Henri-Louis Roger

Henri-Louis Roger (1809 – 1891)

Henri-Louis Roger (1809 – 1891) was a French paediatrician.

Roger is eponymously affiliated with the Bruit de Roger (Roger’s murmur) and Maladie de Roger (Roger’s disease) – congenital, small, asymptomatic defect of the septum between the ventricles of the heart.

In 1879, Roger concluded (based on very few of his own cases) that patients with the murmur associated with ventricular septal defect demonstrated striking physical signs but no symptoms. Roger was the first to correlate the clinical and pathological findings of interventricular septal defect.


Biography

  • Born 6 January 1809, in Paris, France
  • 1833 – Began internship at hospitals in Paris
  • 1839 – Achieved his doctorate with a dissertation titled De l’auscultation et se valeur semiologique. This described auscultation and the diagnosis of chest diseases based on rales.
  • 1847 – Became agrégé (professional standing) at the medical faculty of Paris
  • 1860 – Commenced at the Hôpital Sainte-Eugénie
  • 1862 – Elected into Académie de Médecine (Academy of Medicine)
  • 1876 – President of the General Association of Medicine of France
  • 1880 – Elected President of Académie de Médecine
  • Died 15 November 1891

Medical Eponyms

Bruit de Roger (Roger’s murmur) (1879)

Holosystolic murmur associated with ventricular septal defect. Roger provided the first clinicopathological overview, through the correlation of his autopsy findings of interventricular defects with the murmurs previously documented in patients’ records.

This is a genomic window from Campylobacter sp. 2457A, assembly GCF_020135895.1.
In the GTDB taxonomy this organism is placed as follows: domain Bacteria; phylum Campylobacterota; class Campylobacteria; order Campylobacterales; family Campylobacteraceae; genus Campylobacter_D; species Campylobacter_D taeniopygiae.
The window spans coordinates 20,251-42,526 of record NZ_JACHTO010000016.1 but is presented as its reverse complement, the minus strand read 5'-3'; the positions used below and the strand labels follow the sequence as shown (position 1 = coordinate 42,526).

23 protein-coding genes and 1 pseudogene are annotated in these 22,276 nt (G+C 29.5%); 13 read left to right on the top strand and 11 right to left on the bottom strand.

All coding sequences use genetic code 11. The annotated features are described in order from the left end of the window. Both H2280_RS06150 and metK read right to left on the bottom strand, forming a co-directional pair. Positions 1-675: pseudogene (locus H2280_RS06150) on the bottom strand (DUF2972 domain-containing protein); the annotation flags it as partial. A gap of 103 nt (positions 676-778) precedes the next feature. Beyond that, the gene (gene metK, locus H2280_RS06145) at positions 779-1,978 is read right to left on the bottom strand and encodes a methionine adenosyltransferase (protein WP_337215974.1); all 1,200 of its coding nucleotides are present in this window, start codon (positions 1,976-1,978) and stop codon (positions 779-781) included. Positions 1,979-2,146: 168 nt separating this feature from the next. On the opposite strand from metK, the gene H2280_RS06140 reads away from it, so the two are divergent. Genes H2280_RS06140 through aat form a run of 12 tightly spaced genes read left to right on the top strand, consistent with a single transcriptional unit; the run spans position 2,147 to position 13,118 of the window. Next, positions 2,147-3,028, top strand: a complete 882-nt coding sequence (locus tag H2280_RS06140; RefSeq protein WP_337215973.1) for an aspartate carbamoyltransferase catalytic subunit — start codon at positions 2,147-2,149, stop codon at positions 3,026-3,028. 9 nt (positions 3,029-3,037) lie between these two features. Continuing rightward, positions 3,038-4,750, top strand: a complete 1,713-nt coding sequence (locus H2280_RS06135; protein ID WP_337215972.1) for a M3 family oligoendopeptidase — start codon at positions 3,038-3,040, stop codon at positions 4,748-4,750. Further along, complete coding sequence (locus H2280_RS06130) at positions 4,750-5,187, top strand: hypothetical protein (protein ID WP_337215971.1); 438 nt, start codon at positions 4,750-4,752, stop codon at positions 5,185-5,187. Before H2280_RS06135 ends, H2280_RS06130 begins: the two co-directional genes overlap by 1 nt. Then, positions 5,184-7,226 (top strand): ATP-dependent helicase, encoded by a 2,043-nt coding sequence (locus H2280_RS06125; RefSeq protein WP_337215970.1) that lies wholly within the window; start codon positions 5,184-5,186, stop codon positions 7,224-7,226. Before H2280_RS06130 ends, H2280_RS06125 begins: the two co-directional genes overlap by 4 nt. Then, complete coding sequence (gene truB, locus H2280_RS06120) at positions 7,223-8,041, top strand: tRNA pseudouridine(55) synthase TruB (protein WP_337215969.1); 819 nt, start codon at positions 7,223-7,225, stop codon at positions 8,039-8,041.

… a murmur loud and long; it is single, begins at systole and is prolonged so as to hide the natural tic-tac; it has its maximum… in the upper third of the precardial region; it is median, like the septum itself

Roger murmur cardiac eponym

Maladie de Roger (Roger’s disease) – congenital, small, asymptomatic defect of the septum between the ventricles of the heart.


Controversy

Maladie de Roger (misnomer): The view of Roger (1879), that all lone ventricular septal defects produced striking physical signs but no symptoms, was limited by the circumstances of his time, but was a widely accepted medical error.


Major Publications


References


eponymictionary CTA

eponym

the person behind the name

Doctor in Australia. Keen interest in internal medicine, medical education, and medical history.

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